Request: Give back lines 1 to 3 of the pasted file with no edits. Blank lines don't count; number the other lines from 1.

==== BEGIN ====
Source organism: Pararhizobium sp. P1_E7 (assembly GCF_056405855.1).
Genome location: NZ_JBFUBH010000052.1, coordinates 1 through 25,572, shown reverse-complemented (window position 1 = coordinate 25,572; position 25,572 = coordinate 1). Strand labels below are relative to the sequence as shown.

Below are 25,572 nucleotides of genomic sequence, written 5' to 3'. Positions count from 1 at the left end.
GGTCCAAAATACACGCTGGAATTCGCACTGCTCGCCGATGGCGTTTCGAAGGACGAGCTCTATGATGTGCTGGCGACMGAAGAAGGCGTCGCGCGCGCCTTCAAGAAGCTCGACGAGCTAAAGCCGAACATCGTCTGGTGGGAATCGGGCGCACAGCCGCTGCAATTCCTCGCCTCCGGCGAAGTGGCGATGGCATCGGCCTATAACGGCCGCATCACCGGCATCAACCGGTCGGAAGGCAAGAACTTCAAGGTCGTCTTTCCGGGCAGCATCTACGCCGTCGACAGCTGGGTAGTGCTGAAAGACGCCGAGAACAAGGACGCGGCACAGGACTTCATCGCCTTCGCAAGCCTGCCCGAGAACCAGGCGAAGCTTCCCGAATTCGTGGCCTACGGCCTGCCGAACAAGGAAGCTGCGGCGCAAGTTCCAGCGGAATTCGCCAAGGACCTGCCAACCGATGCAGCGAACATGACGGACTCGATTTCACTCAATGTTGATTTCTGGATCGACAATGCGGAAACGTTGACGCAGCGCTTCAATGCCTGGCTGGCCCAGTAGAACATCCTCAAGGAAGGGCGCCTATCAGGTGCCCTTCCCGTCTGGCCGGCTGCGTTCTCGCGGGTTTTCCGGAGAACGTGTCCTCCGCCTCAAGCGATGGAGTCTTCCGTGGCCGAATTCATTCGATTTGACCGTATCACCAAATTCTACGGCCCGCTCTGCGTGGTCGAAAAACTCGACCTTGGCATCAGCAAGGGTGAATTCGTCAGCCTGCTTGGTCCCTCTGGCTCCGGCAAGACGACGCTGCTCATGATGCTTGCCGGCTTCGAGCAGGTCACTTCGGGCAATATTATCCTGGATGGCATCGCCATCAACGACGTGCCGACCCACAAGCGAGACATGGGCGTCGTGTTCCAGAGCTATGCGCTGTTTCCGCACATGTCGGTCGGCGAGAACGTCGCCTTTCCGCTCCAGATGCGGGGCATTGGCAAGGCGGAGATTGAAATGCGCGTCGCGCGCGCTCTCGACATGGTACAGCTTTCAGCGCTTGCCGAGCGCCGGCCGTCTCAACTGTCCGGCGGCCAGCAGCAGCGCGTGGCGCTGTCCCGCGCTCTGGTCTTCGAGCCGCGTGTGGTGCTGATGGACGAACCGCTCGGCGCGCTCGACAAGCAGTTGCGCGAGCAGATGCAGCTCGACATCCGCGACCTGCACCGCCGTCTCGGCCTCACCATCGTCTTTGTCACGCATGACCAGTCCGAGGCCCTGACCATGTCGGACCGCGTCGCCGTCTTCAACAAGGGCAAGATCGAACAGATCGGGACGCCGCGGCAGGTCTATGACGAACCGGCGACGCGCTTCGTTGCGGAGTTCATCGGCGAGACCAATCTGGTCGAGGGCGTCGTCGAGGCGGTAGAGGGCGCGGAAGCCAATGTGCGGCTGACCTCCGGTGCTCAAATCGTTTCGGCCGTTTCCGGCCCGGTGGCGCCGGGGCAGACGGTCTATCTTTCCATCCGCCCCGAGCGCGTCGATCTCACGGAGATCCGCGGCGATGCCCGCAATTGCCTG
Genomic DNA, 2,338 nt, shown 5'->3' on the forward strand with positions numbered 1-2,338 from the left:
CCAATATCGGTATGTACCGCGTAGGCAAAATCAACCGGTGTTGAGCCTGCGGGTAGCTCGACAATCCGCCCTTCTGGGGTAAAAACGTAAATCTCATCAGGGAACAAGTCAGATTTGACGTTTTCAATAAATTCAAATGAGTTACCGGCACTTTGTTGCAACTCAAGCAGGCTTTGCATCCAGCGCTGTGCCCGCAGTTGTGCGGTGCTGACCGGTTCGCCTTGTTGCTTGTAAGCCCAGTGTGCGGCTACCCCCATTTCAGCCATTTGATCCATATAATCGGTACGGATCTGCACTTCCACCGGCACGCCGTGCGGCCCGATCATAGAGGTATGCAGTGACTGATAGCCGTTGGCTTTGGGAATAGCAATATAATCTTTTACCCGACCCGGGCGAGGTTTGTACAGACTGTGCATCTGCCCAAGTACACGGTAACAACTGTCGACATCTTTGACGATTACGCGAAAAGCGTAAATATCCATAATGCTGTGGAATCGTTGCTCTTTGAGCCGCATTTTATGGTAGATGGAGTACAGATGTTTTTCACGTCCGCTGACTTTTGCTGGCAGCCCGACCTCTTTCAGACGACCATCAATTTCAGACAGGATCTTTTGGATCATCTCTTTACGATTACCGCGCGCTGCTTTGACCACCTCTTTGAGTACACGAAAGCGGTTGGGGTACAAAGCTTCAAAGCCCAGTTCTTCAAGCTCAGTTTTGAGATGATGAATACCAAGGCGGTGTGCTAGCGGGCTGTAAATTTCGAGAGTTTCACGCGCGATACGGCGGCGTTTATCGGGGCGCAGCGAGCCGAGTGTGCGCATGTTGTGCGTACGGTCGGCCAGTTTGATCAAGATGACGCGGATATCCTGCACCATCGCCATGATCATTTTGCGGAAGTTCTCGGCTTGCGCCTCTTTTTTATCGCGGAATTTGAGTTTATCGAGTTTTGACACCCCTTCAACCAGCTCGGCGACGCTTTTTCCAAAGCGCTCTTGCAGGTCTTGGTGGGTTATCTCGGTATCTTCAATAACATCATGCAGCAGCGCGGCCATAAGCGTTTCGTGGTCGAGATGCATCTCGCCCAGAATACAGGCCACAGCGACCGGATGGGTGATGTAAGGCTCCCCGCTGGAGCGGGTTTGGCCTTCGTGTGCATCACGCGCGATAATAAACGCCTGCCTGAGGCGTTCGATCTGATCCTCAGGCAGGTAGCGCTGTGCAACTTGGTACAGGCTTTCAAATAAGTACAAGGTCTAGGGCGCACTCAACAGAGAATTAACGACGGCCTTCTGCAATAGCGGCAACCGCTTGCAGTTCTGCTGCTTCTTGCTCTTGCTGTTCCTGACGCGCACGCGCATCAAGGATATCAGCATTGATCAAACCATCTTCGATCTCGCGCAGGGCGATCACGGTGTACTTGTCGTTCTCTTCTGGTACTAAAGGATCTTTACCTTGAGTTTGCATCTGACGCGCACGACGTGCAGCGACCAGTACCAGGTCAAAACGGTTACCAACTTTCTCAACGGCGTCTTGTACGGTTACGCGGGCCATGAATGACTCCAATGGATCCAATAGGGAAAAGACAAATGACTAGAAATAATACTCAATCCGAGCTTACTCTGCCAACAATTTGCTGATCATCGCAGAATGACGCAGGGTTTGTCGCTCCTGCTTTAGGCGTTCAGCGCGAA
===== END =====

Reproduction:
Source organism: Pararhizobium sp. P1_E7 (assembly GCF_056405855.1).
Genome location: NZ_JBFUBH010000052.1, coordinates 1 through 25,572, shown reverse-complemented (window position 1 = coordinate 25,572; position 25,572 = coordinate 1). Strand labels below are relative to the sequence as shown.

Below are 25,572 nucleotides of genomic sequence, written 5' to 3'. Positions count from 1 at the left end.